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with the Company and thus each would be an independent director if elected at the Annual Meeting. In addition, the Board had considered the independence of Jonathan F. Bank and Robert V. Deutsch, who served on the Board until their terms expired at the Annual General Meeting of Shareholders held on April 29, 2009, prior to their departure from the Board on that date and determined that each had no material relationship with the Company other than in his capacity as a member of the Board and committees thereof, and thus each was an independent director of the Company prior to their departure from the Board.
 
None of Messrs. Baldwin, Carmichael, Hass and Megna has any relationship with the Company, and prior to his departure from the Board Mr. Bank had no relationship with the Company, other than as a director and member of committees of the Board. Mr. Steffen currently has no relationship with the Company.
 
Mr. Pruitt’s son is a partner of the law firm of Dewey & LeBoeuf LLP. Dewey & LeBoeuf LLP provides, and one of its predecessor firms provided, legal services to us. Mr. Pruitt’s son became a partner at Dewey & LeBoeuf when his law firm merged with the predecessor firm; he is not involved in the provision of these legal services to us. In addition, payments made by us to Dewey & LeBoeuf LLP and its predecessor firm did not exceed the greater of $1 million or 2% of the consolidated gross revenues of such firm in any of the last three fiscal years. Based on the foregoing, the Board has determined that Mr. Pruitt has no material relationship with the Company. In addition, the Board reviewed and approved Mr. Pruitt’s relationship with Dewey & LeBoeuf LLP and determined that it does not constitute a conflict of interest under our Code of Business Conduct and Ethics because Mr. Pruitt does not have a significant financial interest in, and is not an affiliate of, a company with which the Company does business or proposes to do business.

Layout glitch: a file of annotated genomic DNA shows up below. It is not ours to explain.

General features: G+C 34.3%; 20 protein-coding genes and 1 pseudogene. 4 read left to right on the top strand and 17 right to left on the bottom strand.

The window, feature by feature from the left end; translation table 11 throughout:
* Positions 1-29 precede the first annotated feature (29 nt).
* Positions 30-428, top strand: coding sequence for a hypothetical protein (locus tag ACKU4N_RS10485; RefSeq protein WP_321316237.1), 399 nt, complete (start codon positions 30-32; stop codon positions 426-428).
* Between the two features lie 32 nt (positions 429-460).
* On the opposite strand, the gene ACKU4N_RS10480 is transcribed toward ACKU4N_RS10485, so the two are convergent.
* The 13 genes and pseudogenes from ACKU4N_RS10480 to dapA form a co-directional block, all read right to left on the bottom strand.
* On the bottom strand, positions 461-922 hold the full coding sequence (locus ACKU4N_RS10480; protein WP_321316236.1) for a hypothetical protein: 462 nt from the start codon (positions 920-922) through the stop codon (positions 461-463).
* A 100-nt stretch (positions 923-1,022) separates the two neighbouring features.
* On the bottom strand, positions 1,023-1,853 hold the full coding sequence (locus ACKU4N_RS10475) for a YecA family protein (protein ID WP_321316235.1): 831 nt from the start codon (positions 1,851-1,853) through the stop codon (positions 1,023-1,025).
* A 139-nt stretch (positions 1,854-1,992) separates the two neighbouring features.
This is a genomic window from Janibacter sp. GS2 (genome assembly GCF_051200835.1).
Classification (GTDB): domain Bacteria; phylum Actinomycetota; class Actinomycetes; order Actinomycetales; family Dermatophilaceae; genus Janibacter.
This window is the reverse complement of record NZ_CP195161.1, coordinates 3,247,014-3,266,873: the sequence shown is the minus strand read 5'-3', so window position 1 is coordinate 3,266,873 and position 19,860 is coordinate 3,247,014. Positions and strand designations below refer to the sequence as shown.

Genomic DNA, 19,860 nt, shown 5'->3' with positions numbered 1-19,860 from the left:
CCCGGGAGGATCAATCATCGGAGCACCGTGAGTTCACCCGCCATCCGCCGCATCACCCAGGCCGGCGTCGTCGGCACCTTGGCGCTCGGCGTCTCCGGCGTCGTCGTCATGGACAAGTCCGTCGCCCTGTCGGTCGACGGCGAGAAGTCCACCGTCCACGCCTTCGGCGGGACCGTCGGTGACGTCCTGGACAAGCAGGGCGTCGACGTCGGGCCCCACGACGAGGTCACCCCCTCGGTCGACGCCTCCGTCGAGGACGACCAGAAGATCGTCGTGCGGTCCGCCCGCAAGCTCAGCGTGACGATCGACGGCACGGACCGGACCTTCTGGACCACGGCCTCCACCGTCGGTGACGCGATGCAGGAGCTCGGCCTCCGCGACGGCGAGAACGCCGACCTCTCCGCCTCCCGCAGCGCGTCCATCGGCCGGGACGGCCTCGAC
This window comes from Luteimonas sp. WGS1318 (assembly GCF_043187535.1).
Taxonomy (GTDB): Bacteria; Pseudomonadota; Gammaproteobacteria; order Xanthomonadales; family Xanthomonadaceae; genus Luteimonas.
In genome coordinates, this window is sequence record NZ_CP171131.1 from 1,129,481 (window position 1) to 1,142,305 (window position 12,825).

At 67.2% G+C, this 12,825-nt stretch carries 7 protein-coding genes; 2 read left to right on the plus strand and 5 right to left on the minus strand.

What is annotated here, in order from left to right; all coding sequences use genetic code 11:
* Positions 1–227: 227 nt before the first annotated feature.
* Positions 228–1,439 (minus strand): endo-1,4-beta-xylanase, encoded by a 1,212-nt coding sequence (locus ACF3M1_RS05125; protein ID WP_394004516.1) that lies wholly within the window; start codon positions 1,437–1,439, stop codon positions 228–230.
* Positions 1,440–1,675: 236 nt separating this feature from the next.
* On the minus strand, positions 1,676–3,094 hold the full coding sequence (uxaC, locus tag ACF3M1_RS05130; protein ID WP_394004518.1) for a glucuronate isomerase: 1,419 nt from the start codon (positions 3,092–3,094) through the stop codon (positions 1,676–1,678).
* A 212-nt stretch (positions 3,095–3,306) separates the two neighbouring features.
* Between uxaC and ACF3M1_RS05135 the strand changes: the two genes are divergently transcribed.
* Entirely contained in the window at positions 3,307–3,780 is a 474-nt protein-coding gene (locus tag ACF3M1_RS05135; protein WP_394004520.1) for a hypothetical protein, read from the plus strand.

Mr. Slattery was party to a letter agreement with us dated June 5, 2008 pursuant to which he provided consulting services to the Board and Audit Committee from July 1, 2008 until he joined the Board on April 29, 2009. Mr. Slattery received a total of $90,000 in fees for these consulting services, paid in three equal installments on or about September 30, 2008, December 31, 2008 and March 31, 2009. Based on the foregoing, the Board has determined that Mr. Slattery has no material relationship with the Company.